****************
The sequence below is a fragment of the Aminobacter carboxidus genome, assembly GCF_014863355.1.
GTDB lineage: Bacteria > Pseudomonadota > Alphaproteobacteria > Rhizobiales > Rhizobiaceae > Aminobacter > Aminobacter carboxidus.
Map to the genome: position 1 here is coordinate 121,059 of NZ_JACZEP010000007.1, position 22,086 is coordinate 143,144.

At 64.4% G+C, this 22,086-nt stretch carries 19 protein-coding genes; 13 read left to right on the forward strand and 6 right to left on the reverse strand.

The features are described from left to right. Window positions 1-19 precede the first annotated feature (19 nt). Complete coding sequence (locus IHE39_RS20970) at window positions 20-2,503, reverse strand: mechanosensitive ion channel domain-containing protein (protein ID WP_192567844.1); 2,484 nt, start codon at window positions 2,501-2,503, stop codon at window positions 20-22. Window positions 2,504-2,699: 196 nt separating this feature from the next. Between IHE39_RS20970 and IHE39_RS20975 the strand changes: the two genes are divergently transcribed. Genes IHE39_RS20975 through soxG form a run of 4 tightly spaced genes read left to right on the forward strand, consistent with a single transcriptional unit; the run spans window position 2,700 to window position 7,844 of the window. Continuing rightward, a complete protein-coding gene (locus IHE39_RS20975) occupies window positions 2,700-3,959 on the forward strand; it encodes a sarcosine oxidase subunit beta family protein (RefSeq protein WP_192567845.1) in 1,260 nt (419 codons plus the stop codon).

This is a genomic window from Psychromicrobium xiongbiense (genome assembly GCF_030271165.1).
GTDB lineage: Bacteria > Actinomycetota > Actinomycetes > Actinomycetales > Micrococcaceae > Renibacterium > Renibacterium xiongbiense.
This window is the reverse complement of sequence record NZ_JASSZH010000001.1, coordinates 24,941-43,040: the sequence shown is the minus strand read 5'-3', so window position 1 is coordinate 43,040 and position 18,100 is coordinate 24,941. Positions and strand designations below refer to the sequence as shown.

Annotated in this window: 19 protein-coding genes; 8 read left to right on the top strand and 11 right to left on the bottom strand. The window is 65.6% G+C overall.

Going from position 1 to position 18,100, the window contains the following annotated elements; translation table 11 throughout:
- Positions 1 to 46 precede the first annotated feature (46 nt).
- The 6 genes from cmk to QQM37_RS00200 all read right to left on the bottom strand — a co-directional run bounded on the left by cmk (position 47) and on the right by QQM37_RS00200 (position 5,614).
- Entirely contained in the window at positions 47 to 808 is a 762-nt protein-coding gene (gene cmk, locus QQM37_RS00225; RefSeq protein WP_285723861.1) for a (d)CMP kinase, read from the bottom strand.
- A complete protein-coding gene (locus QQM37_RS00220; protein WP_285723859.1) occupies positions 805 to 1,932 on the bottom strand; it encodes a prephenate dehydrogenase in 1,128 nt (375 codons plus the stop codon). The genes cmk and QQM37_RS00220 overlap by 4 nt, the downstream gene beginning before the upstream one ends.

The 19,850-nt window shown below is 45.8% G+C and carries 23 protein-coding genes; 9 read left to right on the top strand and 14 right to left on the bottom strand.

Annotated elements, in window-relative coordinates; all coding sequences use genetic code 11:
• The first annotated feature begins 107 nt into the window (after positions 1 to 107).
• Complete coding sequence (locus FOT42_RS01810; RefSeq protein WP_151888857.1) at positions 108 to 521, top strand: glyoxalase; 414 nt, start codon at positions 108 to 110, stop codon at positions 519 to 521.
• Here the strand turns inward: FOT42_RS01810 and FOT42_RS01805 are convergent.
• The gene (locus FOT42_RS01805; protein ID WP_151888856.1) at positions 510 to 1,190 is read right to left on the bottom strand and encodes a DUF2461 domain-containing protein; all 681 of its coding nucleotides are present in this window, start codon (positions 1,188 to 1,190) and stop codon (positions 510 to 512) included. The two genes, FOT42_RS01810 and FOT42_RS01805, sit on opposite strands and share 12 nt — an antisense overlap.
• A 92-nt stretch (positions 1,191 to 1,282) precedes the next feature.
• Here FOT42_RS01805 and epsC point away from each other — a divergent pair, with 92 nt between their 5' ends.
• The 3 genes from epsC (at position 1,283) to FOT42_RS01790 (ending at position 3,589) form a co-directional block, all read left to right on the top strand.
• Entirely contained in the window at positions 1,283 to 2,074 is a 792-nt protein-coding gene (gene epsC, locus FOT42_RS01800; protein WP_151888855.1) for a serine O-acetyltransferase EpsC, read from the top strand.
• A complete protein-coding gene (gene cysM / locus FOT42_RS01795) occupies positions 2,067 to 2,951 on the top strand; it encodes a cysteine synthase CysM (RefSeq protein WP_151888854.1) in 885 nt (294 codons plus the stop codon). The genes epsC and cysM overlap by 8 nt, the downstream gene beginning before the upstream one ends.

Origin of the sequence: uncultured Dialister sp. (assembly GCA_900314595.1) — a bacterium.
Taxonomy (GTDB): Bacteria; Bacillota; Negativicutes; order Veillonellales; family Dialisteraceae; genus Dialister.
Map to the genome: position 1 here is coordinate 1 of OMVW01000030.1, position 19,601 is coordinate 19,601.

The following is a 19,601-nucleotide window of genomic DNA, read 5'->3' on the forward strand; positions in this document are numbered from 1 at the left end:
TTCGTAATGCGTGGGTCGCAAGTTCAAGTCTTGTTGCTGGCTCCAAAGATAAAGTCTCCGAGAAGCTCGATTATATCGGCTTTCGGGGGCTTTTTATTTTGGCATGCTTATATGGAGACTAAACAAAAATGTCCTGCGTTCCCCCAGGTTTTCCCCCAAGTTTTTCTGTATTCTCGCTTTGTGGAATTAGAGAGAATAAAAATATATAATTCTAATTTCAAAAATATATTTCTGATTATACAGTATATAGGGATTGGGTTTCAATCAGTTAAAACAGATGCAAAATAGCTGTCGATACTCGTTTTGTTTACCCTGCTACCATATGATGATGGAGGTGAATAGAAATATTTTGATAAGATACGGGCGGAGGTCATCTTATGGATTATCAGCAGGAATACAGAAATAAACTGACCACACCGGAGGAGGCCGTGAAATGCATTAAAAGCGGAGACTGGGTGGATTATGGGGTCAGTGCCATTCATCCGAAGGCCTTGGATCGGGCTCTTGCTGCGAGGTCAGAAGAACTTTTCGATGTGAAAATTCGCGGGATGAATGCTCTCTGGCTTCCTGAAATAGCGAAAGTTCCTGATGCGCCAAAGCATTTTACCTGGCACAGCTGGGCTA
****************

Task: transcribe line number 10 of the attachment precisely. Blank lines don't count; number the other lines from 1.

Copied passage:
Going from position 1 to position 18,100, the window contains the following annotated elements; translation table 11 throughout: